Locating a public toilet in China is no longer difficult

By Wang Han Source:Global Times Published: 2018/3/13 18:43:41

Due to language and cultural barriers, many foreigners feel frustrated when searching for a public toilet in China. Some of my foreign friends have complained about their embarrassing experiences.

American Jasmine, for example, told me that when she was traveling in third- and fourth-tier Chinese cities, where few locals can speak English, she rarely found anyone who could guide her to a nearby toilet. In many cases she had to use body language to let them understand her urgent needs. Other times she tried her luck at a mall or a hotel.

Thanks to a new toilet navigation system jointly launched by China's National Tourism Administration and online mapping service provider amap.com in January, such problems have been solved. Even if a foreigner cannot speak Chinese or read Chinese signs, they now can easily find a public toilet with an app on their smartphone.

So how can you use this new navigation system? After downloading the Amap app on your smartphone, you just type "toilet" in Chinese into the search bar; the app will show you all nearby public toilets and how far they are from your current location. The system will show you the route and guide you there.

The navigation function in the app received 15 million visits from mobile users within the first month of its launch, People's Daily Online reported in February. The navigation system is part of the new "toilet revolution" launched by the Chinese government in 2015, which aims to make the country's public toilets cleaner and more regulated.

Apart from the new navigation system, Chinese authorities also have made other efforts to improve public toilets across the country. For instance, the authority plans to build or renovate 24,000 public restrooms at tourist spots across the country in 2018, and build or renovate 64,000 other restrooms in tourist attractions between 2018 and 2020, People's Daily reported.

Personally, I am glad to see that the Chinese government and our society are so determined to improve the situation, as public toilets in my home country have long been criticized by foreigners and locals alike. One drawback is their poor sanitary conditions, especially in smaller cities and at busy tourist attractions.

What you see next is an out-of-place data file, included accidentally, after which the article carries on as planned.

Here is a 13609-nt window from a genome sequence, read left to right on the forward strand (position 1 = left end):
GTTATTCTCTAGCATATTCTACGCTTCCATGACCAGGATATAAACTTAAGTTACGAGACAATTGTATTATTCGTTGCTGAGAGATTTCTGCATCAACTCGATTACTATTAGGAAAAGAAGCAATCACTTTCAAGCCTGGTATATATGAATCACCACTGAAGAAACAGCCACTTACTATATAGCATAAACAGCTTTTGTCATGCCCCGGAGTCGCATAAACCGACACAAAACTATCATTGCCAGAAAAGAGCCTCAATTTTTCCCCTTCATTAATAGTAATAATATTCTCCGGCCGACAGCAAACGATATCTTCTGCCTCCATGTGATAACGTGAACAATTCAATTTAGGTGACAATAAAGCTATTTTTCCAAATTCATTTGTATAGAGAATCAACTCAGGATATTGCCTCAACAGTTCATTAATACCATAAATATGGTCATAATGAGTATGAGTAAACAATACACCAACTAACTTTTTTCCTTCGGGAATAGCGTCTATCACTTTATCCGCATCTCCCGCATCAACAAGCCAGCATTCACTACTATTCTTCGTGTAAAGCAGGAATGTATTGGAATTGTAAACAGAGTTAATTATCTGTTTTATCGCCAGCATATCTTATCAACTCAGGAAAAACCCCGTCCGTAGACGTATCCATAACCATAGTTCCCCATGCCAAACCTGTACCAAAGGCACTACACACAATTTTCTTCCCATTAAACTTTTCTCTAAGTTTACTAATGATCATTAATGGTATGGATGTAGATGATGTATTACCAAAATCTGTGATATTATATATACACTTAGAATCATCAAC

When I travel to rural areas in China, I often find that most public toilets are quite filthy. Even in developed cities like Shanghai, sometimes public toilet hygiene is horrible. For instance, I tried to use a public toilet at a gas station in Putuo district last week. But when I opened the door, the awful smell and the disgusting unflushed bowl drove me away.

Though I really needed to use a toilet at that time, I had to hold it until I found a shopping mall. To solve such poor sanitation, strict regulations and regular cleaning must be implemented. Most importantly, public toilets in China are not humanized enough. For example, few provide free tissue to users, not even at schools or hospitals.

I always have to remind myself to keep a packet of tissues in my purse in case I need to use a public restroom. In contrast, when I studied in the UK and traveled to some European countries, I found free toilet paper available at most public toilets.

The special needs of different groups of users are also not well considered by Chinese toilets. Specifically, most public restrooms here don't have a booth for the disabled. Booths for mothers and low toilets for children are also rare in public restrooms.

I am satisfied to see my country improving its public restroom system, and I believe the experience of finding and using public toilets in China will become friendlier and cleaner in the near future. But in terms of more humanized aspects, there is still room for improvement, and we can learn a lot from the public toilet systems of developed countries.

The opinions expressed in this article are the author's own and do not necessarily reflect the views of the Global Times.

Illustration: Lu Ting/GT



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